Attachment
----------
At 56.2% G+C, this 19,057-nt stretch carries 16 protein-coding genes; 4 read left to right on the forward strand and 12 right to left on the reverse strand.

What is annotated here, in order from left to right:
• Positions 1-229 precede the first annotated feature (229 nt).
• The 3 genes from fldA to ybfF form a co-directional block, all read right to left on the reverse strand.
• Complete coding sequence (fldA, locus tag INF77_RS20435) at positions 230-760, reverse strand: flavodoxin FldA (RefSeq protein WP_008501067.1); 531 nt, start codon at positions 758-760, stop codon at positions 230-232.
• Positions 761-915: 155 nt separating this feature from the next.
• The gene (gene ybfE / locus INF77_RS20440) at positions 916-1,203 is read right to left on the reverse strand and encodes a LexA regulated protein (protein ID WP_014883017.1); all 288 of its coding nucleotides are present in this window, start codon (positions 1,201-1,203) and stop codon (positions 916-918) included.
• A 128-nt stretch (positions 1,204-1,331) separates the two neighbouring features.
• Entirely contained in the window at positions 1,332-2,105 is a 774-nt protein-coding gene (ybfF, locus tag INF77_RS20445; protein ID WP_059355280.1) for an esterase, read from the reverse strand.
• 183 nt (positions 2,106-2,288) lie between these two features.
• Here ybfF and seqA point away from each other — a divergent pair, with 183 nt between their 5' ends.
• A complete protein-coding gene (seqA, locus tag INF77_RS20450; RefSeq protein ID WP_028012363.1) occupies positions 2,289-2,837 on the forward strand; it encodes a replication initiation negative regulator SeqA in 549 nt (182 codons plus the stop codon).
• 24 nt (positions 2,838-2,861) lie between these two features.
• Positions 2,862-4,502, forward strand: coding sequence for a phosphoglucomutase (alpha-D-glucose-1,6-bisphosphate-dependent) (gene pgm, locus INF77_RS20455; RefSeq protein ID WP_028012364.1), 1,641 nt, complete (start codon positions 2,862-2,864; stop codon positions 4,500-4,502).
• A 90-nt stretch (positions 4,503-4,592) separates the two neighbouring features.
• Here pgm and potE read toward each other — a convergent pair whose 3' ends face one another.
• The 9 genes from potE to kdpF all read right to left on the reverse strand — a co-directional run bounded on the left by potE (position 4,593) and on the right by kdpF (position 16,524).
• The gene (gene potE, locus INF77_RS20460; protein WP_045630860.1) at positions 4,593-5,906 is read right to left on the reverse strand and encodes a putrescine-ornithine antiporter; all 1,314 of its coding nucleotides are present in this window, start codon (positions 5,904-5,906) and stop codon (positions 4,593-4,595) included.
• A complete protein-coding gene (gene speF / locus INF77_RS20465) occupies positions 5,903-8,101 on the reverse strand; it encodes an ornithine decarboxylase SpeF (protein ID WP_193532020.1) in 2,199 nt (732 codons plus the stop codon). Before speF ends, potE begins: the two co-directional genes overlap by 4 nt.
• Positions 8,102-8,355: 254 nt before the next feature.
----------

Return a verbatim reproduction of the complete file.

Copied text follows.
At 56.2% G+C, this 19,057-nt stretch carries 16 protein-coding genes; 4 read left to right on the forward strand and 12 right to left on the reverse strand.

What is annotated here, in order from left to right:
• Positions 1-229 precede the first annotated feature (229 nt).
• The 3 genes from fldA to ybfF form a co-directional block, all read right to left on the reverse strand.
• Complete coding sequence (fldA, locus tag INF77_RS20435) at positions 230-760, reverse strand: flavodoxin FldA (RefSeq protein WP_008501067.1); 531 nt, start codon at positions 758-760, stop codon at positions 230-232.
• Positions 761-915: 155 nt separating this feature from the next.
• The gene (gene ybfE / locus INF77_RS20440) at positions 916-1,203 is read right to left on the reverse strand and encodes a LexA regulated protein (protein ID WP_014883017.1); all 288 of its coding nucleotides are present in this window, start codon (positions 1,201-1,203) and stop codon (positions 916-918) included.
• A 128-nt stretch (positions 1,204-1,331) separates the two neighbouring features.
• Entirely contained in the window at positions 1,332-2,105 is a 774-nt protein-coding gene (ybfF, locus tag INF77_RS20445; protein ID WP_059355280.1) for an esterase, read from the reverse strand.
• 183 nt (positions 2,106-2,288) lie between these two features.
• Here ybfF and seqA point away from each other — a divergent pair, with 183 nt between their 5' ends.
• A complete protein-coding gene (seqA, locus tag INF77_RS20450; RefSeq protein ID WP_028012363.1) occupies positions 2,289-2,837 on the forward strand; it encodes a replication initiation negative regulator SeqA in 549 nt (182 codons plus the stop codon).
• 24 nt (positions 2,838-2,861) lie between these two features.
• Positions 2,862-4,502, forward strand: coding sequence for a phosphoglucomutase (alpha-D-glucose-1,6-bisphosphate-dependent) (gene pgm, locus INF77_RS20455; RefSeq protein ID WP_028012364.1), 1,641 nt, complete (start codon positions 2,862-2,864; stop codon positions 4,500-4,502).
• A 90-nt stretch (positions 4,503-4,592) separates the two neighbouring features.
• Here pgm and potE read toward each other — a convergent pair whose 3' ends face one another.
• The 9 genes from potE to kdpF all read right to left on the reverse strand — a co-directional run bounded on the left by potE (position 4,593) and on the right by kdpF (position 16,524).
• The gene (gene potE, locus INF77_RS20460; protein WP_045630860.1) at positions 4,593-5,906 is read right to left on the reverse strand and encodes a putrescine-ornithine antiporter; all 1,314 of its coding nucleotides are present in this window, start codon (positions 5,904-5,906) and stop codon (positions 4,593-4,595) included.
• A complete protein-coding gene (gene speF / locus INF77_RS20465) occupies positions 5,903-8,101 on the reverse strand; it encodes an ornithine decarboxylase SpeF (protein ID WP_193532020.1) in 2,199 nt (732 codons plus the stop codon). Before speF ends, potE begins: the two co-directional genes overlap by 4 nt.
• Positions 8,102-8,355: 254 nt before the next feature.